Justin Wilson Looking Good Because of What He’s Not Doing

To say that the Cubs’ acquisition of Justin Wilson at last year’s trade deadline was disappointing would be a massive understatement. Initially expected to solidify the back end of the bullpen, Wilson pitched so poorly that he barely made the NLDS roster and was not one of the 25 men in uniform when the Cubs faced the Dodgers.

I’ll spare you a redux of the gory details, but suffice to say Wilson had a very difficult time finding the plate after coming over from the Tigers. Some of the issues may have been mechanical in nature, others psychological. Driven by a desire to prove himself with his new team, Wilson pressed and pushed and ended up overpitching.

A return to form for the once-dominant lefty would be a little blue pill for a relief corps that has been reworked following its impotence in the postseason. The Cubs are stocked with high-leverage arms and figure to be well insulated against some of the issues that plagued them in 2017, but bullpens are notoriously fickle. Finally comfortable with himself and his new team, Wilson is on his way to making good on the expectations that accompanied his trade and becoming a solidifying force.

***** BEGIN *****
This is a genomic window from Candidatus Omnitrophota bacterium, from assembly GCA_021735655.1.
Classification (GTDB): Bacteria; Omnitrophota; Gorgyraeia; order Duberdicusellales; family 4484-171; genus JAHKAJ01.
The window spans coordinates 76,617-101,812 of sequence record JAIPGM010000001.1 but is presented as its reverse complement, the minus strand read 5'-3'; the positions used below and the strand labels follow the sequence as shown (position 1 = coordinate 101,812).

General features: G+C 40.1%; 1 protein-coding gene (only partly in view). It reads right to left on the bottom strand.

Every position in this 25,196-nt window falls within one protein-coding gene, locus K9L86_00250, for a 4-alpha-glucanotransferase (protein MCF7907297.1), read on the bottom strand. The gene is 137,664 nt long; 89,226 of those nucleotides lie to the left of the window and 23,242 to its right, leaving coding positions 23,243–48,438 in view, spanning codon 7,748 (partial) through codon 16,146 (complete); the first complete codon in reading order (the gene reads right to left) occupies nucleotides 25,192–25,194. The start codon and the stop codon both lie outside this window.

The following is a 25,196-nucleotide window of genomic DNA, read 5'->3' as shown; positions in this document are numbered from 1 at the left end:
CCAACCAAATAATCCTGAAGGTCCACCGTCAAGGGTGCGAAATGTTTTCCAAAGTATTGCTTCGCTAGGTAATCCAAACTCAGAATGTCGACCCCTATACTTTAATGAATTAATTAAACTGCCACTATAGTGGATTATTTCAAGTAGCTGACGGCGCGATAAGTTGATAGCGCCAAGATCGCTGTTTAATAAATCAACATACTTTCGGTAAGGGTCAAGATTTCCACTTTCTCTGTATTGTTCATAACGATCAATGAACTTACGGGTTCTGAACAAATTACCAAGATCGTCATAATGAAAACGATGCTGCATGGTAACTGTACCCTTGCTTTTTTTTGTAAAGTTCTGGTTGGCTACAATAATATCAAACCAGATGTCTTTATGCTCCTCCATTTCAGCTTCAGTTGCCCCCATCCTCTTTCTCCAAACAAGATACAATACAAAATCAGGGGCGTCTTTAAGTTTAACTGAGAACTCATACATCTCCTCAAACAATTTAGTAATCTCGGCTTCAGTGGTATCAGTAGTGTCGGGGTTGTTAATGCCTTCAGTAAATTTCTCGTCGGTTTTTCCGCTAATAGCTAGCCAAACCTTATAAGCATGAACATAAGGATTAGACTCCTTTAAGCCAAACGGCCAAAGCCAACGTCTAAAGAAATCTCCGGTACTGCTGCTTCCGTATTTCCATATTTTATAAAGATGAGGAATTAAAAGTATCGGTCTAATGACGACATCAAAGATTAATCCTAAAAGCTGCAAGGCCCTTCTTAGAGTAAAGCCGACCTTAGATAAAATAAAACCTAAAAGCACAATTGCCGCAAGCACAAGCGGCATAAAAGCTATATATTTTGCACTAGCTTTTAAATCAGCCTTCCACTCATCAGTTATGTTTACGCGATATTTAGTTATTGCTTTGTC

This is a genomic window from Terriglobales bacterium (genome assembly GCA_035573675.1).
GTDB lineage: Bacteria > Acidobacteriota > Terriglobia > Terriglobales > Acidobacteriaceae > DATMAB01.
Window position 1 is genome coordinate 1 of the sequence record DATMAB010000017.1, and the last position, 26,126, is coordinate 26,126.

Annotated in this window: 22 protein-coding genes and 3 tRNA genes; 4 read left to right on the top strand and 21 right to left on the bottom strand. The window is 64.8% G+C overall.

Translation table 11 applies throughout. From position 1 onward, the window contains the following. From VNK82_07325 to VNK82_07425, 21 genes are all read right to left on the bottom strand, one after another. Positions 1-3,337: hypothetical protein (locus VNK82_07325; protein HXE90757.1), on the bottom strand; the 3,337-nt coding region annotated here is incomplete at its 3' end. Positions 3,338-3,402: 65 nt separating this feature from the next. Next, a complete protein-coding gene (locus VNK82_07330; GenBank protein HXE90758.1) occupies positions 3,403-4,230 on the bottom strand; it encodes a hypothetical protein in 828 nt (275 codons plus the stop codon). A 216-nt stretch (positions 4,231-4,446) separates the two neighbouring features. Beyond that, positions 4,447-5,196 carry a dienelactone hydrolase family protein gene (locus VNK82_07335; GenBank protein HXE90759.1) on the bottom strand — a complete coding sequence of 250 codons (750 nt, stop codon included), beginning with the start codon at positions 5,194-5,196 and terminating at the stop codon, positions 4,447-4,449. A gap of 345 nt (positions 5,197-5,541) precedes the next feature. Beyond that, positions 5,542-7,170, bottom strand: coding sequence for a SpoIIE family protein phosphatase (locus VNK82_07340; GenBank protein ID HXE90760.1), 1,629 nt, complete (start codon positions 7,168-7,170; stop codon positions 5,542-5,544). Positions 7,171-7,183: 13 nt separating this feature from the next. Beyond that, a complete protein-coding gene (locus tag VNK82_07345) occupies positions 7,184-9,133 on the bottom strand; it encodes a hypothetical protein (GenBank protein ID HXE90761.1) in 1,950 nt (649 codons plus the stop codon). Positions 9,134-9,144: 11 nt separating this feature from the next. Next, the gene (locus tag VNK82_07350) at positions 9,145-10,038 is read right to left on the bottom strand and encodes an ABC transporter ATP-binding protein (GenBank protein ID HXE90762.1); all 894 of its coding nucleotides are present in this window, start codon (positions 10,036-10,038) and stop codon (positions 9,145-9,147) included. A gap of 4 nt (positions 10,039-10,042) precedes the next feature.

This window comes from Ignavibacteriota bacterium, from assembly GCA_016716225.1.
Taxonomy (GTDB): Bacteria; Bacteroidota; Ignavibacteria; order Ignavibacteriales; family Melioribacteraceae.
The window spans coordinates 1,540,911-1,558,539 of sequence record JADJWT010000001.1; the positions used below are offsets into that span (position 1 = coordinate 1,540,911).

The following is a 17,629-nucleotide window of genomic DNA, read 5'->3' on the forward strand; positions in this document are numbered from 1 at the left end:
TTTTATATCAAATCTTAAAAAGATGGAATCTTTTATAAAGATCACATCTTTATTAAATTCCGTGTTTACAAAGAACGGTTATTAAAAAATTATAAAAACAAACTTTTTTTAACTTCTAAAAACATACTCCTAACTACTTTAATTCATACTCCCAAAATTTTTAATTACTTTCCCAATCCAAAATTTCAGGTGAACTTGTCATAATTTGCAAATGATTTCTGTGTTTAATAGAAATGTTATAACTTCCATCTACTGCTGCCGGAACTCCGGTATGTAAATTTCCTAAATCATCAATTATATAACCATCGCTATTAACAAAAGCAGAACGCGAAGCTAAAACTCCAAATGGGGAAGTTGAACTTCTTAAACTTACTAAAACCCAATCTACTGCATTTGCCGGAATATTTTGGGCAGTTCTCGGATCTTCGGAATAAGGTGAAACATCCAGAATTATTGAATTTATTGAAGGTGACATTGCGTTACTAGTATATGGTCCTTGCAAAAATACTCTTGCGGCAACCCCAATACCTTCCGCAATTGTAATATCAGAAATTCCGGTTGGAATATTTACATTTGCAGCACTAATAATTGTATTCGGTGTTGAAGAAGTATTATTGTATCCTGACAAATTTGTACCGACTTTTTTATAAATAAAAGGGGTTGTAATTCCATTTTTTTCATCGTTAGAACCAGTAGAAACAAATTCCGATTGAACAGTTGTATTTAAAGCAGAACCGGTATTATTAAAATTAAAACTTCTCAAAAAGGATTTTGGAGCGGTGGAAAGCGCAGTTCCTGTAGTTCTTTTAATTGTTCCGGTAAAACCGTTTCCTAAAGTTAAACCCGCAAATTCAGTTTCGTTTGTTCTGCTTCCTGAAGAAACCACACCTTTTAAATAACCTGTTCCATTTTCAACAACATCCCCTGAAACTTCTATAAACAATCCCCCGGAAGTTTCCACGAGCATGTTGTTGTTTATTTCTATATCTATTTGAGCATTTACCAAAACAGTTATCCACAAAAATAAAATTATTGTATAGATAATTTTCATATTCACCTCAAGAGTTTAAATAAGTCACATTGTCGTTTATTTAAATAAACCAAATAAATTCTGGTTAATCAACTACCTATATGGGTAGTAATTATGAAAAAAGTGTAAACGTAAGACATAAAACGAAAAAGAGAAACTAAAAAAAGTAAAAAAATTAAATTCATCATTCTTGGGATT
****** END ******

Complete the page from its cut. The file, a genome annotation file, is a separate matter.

We learned at the outset of spring training that Wilson had made some changes to his delivery, among which were eliminating the double-tap of the ball in his glove and lowering his leg kick. When reviewing video of his Cubs performances last season, it appeared that he was also breaking his hands a little early, which led to him pulling pitches wide.

While it’s from a very limited sample, Wilson’s performance this spring indicates that the changes are working. The real key to his three outings thus far isn’t the zero in the runs allowed column, it’s the one associated with BB (which is baseball shorthand for base on balls, in case there and noobs here). That’s right, no walks. Wilson has filthy stuff and can absolutely lock down opposing hitters…if he’s throwing strikes.

So you could say Wilson’s success is all about what he’s not doing. That’s not just walking batters, it’s worrying and overthrowing. New pitching coach Jim Hickey is a noted proponent of pounding the zone, which should help. What’s more, just being in camp with the team and feeling comfortable in the clubhouse and on the mound will allow Wilson to be himself.

Now if he can just keep doing what he isn’t doing, he’ll be doing just fine.

Back to top button